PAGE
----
Channel: CodeSection,代码区,网络安全 - CodeSec
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Android N lets you link an activity of yours into your app’s page in Settings. Just add an <intent-filter> :

<activity android:name="EditPreferences" android:label="@string/app_name"> <intent-filter> <action android:name="android.intent.action.APPLICATION_PREFERENCES" /> <category android:name="android.intent.category.DEFAULT" /> </intent-filter> </activity>

Android N’s Settings app will look for the activity in your app that has that <intent-filter> . If Settings finds one, it will add a gear icon to your app’s page in Settings, and if the user taps the gear, they will be taken to your designated activity. The idea is that you would use this for your own application settings, so the user can navigate from Settings to your app’s settings, if desired.

At the risk of quoting a meme, this is nice.

However, most likely, your settings activity did not have an <intent-filter> prior to adding this one. By adding this <intent-filter> , you have made this activity be exported. Any app can start your activity whenever the app wants. Your activity needs to be exported, so that the Settings app can start the activity.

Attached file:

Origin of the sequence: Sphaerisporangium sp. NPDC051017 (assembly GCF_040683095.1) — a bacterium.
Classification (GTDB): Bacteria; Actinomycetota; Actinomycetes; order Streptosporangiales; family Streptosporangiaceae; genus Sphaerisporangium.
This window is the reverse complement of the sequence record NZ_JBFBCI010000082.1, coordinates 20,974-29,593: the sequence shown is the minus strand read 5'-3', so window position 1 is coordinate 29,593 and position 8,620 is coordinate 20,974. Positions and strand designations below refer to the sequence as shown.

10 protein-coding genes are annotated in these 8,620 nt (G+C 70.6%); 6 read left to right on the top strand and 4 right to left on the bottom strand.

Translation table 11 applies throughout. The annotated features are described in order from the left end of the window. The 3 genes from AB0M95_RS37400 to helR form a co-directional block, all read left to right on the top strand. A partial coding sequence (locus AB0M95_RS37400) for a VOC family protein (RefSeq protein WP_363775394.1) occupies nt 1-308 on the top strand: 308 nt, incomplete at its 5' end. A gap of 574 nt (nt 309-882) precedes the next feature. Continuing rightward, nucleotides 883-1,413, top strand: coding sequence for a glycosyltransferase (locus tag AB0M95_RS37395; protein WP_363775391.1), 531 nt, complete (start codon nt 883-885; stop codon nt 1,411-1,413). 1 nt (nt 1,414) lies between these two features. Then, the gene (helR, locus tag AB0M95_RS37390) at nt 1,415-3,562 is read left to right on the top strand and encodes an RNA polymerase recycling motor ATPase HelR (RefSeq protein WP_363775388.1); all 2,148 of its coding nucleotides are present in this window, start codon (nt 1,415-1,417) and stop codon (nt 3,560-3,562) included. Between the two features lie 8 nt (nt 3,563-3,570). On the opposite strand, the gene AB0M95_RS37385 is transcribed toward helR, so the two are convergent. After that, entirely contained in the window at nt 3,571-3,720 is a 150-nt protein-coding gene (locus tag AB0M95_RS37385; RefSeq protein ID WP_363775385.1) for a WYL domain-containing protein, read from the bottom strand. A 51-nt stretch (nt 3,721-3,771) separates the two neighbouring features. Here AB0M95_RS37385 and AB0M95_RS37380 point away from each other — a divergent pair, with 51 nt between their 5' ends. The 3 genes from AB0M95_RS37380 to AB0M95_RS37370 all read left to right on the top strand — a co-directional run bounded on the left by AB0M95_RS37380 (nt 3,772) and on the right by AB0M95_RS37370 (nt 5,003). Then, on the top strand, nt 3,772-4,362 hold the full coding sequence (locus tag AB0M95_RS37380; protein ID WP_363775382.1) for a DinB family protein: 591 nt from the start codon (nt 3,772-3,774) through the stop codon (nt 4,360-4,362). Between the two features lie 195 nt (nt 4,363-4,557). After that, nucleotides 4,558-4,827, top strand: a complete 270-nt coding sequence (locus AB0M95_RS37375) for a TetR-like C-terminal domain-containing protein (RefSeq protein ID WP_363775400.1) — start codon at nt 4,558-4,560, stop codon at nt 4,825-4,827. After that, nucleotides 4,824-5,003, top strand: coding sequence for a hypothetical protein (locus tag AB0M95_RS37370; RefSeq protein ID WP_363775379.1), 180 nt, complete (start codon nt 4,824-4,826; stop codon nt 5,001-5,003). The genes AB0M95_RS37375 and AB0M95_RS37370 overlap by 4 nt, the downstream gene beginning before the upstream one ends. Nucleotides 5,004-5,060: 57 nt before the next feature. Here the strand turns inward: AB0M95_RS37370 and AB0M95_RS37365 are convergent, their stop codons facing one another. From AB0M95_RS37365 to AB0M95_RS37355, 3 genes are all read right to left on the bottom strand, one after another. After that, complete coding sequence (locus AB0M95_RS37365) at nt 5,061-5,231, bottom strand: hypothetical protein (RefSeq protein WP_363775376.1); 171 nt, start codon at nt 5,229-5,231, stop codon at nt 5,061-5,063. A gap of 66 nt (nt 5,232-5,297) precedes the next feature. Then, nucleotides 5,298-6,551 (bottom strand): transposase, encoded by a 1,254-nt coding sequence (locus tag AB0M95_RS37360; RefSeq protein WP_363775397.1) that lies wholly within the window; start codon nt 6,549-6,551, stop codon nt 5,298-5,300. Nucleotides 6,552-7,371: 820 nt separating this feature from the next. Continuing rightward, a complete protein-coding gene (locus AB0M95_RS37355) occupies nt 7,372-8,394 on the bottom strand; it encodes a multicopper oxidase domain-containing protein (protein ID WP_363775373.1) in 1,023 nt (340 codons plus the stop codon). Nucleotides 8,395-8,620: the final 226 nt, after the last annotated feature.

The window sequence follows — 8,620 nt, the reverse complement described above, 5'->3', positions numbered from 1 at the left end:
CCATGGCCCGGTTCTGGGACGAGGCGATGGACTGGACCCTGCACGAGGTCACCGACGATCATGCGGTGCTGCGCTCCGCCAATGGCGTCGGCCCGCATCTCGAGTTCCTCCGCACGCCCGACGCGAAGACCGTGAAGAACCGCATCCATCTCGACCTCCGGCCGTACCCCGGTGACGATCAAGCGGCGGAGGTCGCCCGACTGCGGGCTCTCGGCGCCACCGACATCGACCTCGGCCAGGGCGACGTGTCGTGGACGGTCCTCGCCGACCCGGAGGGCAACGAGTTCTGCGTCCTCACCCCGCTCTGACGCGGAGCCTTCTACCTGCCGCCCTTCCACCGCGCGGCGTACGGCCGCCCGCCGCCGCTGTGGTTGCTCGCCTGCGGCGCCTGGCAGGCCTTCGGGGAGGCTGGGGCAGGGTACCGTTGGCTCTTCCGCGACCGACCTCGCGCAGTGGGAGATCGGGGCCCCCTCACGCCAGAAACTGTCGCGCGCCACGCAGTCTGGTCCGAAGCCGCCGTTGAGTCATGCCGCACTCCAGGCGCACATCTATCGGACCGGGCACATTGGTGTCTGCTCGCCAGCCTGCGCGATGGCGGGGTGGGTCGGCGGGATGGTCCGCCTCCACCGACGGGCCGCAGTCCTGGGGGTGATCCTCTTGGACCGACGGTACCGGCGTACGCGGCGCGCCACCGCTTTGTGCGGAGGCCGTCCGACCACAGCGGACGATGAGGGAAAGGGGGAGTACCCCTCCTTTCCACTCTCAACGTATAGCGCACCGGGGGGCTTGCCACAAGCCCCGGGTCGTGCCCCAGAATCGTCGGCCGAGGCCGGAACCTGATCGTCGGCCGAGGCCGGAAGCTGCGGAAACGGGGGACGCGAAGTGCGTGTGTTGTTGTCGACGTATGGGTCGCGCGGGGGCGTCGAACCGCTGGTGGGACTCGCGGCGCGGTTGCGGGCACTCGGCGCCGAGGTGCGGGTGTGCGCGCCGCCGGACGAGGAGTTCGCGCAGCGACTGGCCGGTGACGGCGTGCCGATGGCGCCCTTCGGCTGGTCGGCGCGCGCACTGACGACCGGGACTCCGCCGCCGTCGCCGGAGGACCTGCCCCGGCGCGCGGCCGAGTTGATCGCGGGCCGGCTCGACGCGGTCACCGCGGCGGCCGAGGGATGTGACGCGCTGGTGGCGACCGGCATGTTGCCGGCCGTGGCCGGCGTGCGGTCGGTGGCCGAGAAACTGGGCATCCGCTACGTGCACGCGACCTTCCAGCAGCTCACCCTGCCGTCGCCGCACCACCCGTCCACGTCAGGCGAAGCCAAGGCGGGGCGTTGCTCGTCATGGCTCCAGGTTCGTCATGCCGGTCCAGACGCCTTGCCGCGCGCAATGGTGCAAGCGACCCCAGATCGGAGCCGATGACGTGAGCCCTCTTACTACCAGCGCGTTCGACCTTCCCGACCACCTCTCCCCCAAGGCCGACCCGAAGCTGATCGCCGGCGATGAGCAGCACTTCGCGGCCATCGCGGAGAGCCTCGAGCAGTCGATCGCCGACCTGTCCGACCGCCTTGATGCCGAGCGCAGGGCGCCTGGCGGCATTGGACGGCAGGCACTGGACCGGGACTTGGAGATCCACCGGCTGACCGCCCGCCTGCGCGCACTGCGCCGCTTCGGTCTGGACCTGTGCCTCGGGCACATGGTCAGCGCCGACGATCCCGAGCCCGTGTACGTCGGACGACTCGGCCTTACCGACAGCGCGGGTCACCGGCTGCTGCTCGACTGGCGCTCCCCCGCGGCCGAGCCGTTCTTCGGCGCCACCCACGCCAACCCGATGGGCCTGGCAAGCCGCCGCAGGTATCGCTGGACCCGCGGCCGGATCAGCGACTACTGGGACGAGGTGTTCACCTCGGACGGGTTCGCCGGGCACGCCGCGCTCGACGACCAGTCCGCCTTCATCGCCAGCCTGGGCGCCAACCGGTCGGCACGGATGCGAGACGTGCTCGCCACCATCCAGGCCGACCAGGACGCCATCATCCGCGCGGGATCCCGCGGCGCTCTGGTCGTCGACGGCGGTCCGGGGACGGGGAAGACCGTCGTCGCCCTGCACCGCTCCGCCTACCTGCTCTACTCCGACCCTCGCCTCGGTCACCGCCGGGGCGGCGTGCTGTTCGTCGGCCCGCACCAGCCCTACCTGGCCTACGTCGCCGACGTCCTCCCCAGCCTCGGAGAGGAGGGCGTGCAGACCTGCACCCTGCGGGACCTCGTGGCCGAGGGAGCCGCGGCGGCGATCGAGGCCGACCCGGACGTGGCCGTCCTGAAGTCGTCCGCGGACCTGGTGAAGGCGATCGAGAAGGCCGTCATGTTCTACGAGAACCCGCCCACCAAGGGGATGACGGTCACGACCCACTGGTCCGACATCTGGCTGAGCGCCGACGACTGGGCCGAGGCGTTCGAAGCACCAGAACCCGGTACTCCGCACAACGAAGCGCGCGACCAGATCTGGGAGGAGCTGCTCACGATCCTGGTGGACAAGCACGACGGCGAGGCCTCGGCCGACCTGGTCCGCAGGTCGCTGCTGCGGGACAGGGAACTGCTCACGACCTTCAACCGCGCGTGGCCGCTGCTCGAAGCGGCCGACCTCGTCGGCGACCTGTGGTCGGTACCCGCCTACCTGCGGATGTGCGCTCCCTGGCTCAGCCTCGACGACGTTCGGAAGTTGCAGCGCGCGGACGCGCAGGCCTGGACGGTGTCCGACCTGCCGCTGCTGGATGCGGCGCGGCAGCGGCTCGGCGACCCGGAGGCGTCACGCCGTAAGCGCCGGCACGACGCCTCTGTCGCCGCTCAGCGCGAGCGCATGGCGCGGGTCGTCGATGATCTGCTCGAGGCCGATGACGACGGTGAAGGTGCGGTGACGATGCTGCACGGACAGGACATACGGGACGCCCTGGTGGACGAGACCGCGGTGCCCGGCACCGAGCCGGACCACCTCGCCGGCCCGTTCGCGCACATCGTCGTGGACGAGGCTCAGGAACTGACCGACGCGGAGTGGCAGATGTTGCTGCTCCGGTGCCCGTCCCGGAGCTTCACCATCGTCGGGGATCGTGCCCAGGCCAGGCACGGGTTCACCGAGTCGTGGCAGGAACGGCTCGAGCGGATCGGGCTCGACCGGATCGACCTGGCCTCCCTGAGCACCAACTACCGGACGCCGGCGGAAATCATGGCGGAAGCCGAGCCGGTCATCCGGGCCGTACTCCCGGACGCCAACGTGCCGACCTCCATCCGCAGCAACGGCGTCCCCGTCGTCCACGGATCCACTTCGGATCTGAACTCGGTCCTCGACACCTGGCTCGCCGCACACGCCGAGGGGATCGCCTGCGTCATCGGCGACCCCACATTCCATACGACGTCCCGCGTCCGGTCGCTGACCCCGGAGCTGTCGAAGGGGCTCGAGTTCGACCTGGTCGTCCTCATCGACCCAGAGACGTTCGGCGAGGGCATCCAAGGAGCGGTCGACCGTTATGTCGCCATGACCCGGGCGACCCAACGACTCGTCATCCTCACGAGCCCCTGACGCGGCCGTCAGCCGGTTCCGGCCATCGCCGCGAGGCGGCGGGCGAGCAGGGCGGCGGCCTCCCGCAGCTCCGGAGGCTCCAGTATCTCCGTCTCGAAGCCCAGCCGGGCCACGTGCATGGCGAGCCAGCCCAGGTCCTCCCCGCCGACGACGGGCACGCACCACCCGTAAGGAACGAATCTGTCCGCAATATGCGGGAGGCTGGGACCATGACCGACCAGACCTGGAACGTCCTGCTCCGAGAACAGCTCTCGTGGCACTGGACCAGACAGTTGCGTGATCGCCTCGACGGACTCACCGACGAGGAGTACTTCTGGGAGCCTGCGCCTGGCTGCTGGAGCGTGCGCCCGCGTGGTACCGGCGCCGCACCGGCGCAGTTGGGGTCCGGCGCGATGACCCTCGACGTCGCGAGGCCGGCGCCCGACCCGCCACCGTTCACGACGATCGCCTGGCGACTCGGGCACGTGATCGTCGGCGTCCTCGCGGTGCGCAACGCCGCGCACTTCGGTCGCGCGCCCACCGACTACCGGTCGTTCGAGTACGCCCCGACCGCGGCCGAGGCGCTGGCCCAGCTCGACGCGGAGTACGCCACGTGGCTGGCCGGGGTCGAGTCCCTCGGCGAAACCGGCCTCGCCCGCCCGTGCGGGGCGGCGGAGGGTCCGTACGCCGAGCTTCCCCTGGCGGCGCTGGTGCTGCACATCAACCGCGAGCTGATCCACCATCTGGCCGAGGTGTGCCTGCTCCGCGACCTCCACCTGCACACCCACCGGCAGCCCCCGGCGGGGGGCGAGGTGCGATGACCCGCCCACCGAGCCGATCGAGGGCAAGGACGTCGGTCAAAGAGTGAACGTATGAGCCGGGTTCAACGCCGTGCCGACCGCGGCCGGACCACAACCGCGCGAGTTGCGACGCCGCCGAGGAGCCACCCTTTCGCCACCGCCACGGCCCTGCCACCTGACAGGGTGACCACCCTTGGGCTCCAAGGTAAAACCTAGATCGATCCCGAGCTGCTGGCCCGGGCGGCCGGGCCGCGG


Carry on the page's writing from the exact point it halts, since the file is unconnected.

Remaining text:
However, there is a substantial difference between “the Settings app can start the activity” and “any app can start the activity”. If your settings are fairly banal, there may be no issue. But if your settings includes things like account information, you might want to limit what apps can start it.

One way to constrain this is to add android:permission to the <activity> , indicating that only apps that hold a certain permission can start the activity. If we pick a good permission, Settings will hold it, but other apps will not. Unfortunately, there is no documentation for what permssion we should use .

WRITE_SECURE_SETTINGS seems like a likely candidate, though. Clearly, the Settings app will hold it. And, since only system apps can hold that permission, the run-of-the-mill apps that the user installs will not be able to start your activity.

That gives us:

<activity android:name="EditPreferences" android:label="@string/app_name" android:permission="android.permission.WRITE_SECURE_SETTINGS"> <intent-filter> <action android:name="android.intent.action.APPLICATION_PREFERENCES" /> <category android:name="android.intent.category.DEFAULT" /> </intent-filter> </activity>

With luck, we will get official advice on this someday.

Do you need a book on Android app development, but are having trouble finding one that is new enough? Try The Busy Coder’s Guide to Android Development !

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